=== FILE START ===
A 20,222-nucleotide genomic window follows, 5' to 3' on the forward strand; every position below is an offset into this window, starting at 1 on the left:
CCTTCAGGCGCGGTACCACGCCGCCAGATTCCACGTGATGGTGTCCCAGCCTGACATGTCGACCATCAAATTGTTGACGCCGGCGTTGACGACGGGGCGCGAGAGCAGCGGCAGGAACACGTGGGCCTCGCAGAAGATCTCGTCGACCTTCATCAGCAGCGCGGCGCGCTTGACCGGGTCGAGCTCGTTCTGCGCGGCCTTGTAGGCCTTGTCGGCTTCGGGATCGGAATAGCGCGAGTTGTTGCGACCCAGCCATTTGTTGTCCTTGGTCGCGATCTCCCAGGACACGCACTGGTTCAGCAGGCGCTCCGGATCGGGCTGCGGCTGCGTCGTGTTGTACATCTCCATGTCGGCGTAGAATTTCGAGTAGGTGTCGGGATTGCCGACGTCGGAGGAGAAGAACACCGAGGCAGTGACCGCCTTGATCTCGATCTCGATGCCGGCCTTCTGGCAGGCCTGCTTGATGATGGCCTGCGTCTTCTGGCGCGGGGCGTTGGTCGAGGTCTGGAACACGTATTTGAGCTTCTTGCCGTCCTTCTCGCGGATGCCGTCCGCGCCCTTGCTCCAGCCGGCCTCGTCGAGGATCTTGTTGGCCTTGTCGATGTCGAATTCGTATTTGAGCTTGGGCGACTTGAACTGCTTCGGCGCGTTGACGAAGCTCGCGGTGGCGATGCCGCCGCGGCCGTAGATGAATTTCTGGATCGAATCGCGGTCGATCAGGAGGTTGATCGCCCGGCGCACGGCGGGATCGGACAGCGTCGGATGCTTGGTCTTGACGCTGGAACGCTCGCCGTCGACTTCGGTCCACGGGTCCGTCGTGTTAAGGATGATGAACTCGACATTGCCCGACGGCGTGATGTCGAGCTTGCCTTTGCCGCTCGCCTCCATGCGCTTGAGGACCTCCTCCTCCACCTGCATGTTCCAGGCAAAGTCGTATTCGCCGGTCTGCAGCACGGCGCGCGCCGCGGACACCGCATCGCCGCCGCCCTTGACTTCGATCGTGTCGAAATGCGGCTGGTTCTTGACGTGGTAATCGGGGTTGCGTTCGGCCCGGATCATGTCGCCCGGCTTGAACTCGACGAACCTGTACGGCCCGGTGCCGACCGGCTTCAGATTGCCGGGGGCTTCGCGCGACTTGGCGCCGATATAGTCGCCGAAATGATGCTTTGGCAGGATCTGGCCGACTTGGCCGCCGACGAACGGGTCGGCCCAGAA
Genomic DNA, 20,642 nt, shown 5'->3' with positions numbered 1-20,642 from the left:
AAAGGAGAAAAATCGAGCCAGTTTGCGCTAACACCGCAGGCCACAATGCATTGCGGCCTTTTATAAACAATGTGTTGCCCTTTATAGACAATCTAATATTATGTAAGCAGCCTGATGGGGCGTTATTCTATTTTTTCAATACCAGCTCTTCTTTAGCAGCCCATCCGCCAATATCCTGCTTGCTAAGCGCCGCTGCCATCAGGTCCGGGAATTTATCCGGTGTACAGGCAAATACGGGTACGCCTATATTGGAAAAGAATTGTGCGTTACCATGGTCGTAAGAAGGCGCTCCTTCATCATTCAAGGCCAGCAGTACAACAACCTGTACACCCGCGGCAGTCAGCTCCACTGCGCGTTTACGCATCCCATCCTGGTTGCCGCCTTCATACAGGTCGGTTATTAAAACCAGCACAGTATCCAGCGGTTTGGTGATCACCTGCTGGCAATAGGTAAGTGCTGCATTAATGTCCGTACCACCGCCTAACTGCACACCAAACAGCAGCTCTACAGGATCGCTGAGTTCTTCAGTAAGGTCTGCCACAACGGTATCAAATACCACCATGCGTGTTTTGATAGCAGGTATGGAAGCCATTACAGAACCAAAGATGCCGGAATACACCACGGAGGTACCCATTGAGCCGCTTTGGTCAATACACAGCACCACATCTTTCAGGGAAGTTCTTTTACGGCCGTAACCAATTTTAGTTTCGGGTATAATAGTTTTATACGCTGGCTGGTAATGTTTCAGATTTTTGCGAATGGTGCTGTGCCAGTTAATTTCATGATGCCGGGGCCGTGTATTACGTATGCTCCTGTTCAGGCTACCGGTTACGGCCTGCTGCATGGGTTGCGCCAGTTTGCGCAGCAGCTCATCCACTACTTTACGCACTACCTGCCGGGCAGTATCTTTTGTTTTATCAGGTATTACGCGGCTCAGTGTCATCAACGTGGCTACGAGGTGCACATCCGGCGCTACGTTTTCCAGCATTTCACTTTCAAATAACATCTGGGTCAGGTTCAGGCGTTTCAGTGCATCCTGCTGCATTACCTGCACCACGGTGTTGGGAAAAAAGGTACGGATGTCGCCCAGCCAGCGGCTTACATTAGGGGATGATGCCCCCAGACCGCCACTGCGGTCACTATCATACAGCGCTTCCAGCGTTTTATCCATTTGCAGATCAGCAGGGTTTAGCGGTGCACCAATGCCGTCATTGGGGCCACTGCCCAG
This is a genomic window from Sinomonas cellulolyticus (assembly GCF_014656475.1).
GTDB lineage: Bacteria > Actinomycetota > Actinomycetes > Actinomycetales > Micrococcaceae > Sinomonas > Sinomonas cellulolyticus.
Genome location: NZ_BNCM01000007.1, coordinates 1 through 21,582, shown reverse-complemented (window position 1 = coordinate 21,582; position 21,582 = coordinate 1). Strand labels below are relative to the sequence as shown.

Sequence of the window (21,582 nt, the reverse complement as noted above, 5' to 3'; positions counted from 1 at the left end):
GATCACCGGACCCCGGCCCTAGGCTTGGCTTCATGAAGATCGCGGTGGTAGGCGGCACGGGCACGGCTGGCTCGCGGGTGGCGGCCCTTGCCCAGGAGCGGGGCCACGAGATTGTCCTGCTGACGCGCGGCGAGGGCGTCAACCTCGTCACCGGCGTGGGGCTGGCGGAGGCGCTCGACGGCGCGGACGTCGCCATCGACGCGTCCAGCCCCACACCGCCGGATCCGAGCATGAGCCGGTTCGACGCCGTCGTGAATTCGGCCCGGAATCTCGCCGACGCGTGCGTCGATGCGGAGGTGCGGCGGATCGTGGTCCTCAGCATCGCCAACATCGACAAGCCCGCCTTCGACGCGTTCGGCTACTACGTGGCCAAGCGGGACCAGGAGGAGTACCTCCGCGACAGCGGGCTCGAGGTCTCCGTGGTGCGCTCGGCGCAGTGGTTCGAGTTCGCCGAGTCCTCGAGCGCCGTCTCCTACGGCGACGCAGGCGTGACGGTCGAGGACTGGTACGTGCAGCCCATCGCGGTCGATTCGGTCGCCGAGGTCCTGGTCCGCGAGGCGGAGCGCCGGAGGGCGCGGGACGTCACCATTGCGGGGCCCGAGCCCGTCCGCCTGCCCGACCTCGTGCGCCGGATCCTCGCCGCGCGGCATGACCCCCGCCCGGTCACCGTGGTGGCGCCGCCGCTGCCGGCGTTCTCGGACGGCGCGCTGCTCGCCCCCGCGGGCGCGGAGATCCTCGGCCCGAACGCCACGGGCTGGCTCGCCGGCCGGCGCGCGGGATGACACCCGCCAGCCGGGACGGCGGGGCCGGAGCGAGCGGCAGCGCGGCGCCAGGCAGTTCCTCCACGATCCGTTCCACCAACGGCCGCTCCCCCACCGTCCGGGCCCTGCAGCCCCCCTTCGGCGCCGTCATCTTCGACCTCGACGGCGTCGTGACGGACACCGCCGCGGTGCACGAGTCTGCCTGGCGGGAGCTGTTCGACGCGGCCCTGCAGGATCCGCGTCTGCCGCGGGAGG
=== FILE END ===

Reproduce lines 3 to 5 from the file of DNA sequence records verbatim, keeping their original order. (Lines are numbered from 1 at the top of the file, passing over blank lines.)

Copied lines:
Genomic DNA, 20,642 nt, shown 5'->3' with positions numbered 1-20,642 from the left:
AAAGGAGAAAAATCGAGCCAGTTTGCGCTAACACCGCAGGCCACAATGCATTGCGGCCTTTTATAAACAATGTGTTGCCCTTTATAGACAATCTAATATTATGTAAGCAGCCTGATGGGGCGTTATTCTATTTTTTCAATACCAGCTCTTCTTTAGCAGCCCATCCGCCAATATCCTGCTTGCTAAGCGCCGCTGCCATCAGGTCCGGGAATTTATCCGGTGTACAGGCAAATACGGGTACGCCTATATTGGAAAAGAATTGTGCGTTACCATGGTCGTAAGAAGGCGCTCCTTCATCATTCAAGGCCAGCAGTACAACAACCTGTACACCCGCGGCAGTCAGCTCCACTGCGCGTTTACGCATCCCATCCTGGTTGCCGCCTTCATACAGGTCGGTTATTAAAACCAGCACAGTATCCAGCGGTTTGGTGATCACCTGCTGGCAATAGGTAAGTGCTGCATTAATGTCCGTACCACCGCCTAACTGCACACCAAACAGCAGCTCTACAGGATCGCTGAGTTCTTCAGTAAGGTCTGCCACAACGGTATCAAATACCACCATGCGTGTTTTGATAGCAGGTATGGAAGCCATTACAGAACCAAAGATGCCGGAATACACCACGGAGGTACCCATTGAGCCGCTTTGGTCAATACACAGCACCACATCTTTCAGGGAAGTTCTTTTACGGCCGTAACCAATTTTAGTTTCGGGTATAATAGTTTTATACGCTGGCTGGTAATGTTTCAGATTTTTGCGAATGGTGCTGTGCCAGTTAATTTCATGATGCCGGGGCCGTGTATTACGTATGCTCCTGTTCAGGCTACCGGTTACGGCCTGCTGCATGGGTTGCGCCAGTTTGCGCAGCAGCTCATCCACTACTTTACGCACTACCTGCCGGGCAGTATCTTTTGTTTTATCAGGTATTACGCGGCTCAGTGTCATCAACGTGGCTACGAGGTGCACATCCGGCGCTACGTTTTCCAGCATTTCACTTTCAAATAACATCTGGGTCAGGTTCAGGCGTTTCAGTGCATCCTGCTGCATTACCTGCACCACGGTGTTGGGAAAAAAGGTACGGATGTCGCCCAGCCAGCGGCTTACATTAGGGGATGATGCCCCCAGACCGCCACTGCGGTCACTATCATACAGCGCTTCCAGCGTTTTATCCATTTGCAGATCAGCAGGGTTTAGCGGTGCACCAATGCCGTCATTGGGGCCACTGCCCAG
This is a genomic window from Sinomonas cellulolyticus (assembly GCF_014656475.1).